Sheriff court case concerning an alleged servitude right of access over a property in Aberdeen. In 1992 Jessie Sharp granted a disposition of a small area to the owner of the neighbouring property (her brother, Peter Sharp) in which she purported to reserve a right of access over the property to any garage to be built on the part she retained. No garage was built until her successors in title, the Gardens, built one in 2010. However, the Arrowsmiths (the successors in title to Peter Sharp) argued that the clause in the 1992 disposition created only a personal right between Jessie and Peter Sharp which did not transmit to their successors in title. They contended that, without a garage, there could be no servitude right as the purpose of the servitude could not be achieved.

The sheriff principal rejected that argument finding that the 1992 disposition did create a heritable and irredeemable servitude right of access over the Arrowsmiths’ property. The clause satisfied many of the common requirements for the creation of a servitude. Although the word "servitude" was not used, that is not fatal to the creation of a servitude and the clause contained a reference to successors in title and an obligation to insert in future transmissions. There also was an express declaration that it was a “real and preferable” burden, the deed did not expressly exclude the constitution of a servitude and there were no indications that the right was intended to be personal. Further, the sheriff principal took account of the fact that the garage was likely to be a permanent construction when coming to the conclusion that it was likely that the parties had contemplated that the right would continue for the benefit of singular successors.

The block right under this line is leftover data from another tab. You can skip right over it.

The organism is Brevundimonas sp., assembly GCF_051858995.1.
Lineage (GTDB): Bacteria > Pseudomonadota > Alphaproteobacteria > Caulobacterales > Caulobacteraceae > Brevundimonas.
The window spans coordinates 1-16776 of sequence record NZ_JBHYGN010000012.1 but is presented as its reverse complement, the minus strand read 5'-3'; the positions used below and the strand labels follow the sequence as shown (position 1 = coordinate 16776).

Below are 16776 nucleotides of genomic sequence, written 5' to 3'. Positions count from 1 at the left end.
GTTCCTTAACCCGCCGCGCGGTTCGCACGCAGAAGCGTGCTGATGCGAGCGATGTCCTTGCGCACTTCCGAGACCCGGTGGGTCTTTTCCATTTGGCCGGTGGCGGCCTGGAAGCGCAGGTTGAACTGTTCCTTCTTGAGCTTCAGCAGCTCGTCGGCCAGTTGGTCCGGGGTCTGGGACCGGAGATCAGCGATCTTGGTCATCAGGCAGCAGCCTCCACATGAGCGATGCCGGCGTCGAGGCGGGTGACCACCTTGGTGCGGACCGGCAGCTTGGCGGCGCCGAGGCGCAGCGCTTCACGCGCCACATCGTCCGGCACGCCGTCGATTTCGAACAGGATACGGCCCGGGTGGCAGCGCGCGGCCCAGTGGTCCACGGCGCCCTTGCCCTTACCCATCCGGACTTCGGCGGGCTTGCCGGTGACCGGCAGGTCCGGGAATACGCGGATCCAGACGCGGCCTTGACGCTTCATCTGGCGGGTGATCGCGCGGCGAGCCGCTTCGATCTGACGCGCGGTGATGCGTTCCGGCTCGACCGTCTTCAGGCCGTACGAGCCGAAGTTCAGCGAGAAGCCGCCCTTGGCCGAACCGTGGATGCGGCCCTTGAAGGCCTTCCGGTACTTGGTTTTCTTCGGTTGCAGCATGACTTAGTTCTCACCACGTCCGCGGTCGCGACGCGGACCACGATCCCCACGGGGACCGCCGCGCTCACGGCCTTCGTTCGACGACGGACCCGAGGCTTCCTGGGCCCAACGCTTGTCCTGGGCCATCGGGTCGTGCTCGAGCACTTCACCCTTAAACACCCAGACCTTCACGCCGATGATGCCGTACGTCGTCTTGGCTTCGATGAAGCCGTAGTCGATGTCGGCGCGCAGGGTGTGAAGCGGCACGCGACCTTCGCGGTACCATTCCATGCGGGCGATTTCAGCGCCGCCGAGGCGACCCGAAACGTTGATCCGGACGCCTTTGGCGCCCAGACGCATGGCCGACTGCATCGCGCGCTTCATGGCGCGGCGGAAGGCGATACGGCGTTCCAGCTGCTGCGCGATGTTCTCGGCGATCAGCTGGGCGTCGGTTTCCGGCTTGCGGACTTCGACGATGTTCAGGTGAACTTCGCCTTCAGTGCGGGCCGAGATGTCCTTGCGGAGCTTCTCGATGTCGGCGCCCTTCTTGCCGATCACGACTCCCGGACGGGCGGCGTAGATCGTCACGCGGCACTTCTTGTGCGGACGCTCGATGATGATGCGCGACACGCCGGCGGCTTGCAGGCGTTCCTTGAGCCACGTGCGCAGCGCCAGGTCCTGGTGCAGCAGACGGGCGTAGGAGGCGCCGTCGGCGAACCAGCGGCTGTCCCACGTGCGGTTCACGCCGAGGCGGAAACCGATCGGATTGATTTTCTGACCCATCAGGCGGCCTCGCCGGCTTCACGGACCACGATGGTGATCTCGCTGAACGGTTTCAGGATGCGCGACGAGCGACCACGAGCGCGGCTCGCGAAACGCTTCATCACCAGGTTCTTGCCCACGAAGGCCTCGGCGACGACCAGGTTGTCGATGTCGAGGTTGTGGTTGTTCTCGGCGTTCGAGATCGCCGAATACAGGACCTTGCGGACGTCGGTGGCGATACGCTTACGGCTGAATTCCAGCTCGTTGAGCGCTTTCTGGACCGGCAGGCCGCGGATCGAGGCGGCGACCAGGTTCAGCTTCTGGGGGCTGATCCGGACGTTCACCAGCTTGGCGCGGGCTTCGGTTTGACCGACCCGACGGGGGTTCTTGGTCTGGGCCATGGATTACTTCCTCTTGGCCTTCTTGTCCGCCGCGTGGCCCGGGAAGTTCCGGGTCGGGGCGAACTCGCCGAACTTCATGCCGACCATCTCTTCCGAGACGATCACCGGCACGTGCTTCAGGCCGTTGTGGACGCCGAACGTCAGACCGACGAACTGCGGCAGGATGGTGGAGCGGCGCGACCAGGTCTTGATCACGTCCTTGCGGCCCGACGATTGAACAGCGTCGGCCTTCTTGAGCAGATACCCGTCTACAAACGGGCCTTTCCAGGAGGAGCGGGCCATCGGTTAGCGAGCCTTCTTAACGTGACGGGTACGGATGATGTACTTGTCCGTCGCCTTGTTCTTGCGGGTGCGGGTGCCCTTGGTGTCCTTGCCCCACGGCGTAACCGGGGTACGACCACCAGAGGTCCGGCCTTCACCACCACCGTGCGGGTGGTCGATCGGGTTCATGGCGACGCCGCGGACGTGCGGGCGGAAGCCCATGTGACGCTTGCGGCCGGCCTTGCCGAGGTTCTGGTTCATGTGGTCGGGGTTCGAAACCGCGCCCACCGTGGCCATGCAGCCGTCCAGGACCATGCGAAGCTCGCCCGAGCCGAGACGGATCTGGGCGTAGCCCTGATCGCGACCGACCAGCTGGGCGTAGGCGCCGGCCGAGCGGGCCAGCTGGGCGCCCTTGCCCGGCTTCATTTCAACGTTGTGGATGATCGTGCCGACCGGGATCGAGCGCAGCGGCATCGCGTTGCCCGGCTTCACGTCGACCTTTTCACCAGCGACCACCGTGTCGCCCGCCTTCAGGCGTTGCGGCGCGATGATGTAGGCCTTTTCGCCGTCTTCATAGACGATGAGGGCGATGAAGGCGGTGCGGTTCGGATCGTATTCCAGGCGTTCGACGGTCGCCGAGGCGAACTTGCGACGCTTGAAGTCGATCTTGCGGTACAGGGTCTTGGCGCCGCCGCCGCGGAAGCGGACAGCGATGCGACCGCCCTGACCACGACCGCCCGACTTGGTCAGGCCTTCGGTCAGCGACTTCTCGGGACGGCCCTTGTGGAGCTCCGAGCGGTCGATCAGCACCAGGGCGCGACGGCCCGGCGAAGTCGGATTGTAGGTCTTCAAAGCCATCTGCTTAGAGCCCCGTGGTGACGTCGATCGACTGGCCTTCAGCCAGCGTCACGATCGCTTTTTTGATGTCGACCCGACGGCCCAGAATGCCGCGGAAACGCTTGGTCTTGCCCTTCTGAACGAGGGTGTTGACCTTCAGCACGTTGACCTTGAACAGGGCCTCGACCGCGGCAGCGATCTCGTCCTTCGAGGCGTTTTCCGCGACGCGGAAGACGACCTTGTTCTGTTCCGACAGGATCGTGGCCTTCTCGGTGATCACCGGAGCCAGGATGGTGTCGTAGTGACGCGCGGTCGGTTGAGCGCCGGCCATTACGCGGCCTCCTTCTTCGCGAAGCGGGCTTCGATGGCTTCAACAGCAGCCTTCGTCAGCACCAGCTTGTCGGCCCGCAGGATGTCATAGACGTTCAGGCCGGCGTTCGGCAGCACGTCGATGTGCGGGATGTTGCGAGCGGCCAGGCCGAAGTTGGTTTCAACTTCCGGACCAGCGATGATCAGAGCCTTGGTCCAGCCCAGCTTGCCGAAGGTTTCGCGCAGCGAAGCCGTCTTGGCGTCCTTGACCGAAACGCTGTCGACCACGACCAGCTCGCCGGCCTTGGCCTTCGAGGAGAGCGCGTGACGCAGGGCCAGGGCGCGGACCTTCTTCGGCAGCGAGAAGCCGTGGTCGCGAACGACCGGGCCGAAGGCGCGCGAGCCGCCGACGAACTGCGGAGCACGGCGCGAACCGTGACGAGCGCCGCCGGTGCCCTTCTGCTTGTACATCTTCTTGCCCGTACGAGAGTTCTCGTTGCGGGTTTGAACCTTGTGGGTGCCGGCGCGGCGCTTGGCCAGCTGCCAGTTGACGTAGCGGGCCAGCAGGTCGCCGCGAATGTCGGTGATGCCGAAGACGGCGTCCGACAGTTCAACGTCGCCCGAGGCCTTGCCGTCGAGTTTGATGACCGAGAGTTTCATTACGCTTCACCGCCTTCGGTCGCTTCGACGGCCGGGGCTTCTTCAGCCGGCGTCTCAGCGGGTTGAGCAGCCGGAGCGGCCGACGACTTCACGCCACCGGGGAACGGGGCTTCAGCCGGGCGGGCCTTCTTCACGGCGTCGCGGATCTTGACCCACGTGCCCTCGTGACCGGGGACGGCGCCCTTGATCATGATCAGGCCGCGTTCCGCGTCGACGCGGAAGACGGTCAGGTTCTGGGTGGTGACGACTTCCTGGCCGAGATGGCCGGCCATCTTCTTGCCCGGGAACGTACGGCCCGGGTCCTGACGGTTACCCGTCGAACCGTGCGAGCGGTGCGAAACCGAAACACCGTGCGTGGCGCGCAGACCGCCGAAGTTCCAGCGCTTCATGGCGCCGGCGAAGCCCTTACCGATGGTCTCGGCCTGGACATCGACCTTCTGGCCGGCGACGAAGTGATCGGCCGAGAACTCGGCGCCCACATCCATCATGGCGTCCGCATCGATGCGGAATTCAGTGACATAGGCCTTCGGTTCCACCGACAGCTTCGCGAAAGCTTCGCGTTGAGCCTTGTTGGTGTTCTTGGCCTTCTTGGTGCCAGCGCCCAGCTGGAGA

The full judgement is available from Scottish Courts here.